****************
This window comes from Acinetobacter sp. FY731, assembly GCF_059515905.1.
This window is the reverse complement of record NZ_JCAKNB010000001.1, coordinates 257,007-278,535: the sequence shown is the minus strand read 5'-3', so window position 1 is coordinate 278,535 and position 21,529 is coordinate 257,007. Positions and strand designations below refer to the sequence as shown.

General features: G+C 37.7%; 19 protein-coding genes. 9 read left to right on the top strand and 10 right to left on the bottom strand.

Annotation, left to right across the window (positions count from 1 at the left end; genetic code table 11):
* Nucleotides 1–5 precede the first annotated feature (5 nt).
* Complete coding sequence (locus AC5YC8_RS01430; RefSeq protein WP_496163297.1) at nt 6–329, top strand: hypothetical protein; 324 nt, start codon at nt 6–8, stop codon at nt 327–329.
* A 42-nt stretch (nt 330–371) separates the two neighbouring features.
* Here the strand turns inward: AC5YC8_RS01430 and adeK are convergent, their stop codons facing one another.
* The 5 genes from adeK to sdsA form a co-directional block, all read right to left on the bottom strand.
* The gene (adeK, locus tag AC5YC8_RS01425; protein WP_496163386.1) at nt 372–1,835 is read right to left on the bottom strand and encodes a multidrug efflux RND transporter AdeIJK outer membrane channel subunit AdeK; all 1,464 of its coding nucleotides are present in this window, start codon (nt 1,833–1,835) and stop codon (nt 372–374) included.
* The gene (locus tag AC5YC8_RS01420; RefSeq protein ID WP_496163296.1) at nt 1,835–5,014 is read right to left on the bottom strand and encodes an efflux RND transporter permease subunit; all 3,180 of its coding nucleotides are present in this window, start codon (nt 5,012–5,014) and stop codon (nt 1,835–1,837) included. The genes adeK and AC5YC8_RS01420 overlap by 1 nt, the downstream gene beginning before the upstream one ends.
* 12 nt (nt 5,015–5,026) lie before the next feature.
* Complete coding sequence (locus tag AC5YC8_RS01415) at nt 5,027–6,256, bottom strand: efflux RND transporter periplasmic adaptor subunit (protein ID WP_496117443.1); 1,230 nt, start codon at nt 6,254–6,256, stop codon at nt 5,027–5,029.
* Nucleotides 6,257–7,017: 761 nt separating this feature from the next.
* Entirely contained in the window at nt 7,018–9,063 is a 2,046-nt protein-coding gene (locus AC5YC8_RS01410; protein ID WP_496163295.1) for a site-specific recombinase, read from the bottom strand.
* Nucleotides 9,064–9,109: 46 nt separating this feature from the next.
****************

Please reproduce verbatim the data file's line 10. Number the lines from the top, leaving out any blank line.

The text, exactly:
* The gene (adeK, locus tag AC5YC8_RS01425; protein WP_496163386.1) at nt 372–1,835 is read right to left on the bottom strand and encodes a multidrug efflux RND transporter AdeIJK outer membrane channel subunit AdeK; all 1,464 of its coding nucleotides are present in this window, start codon (nt 1,833–1,835) and stop codon (nt 372–374) included.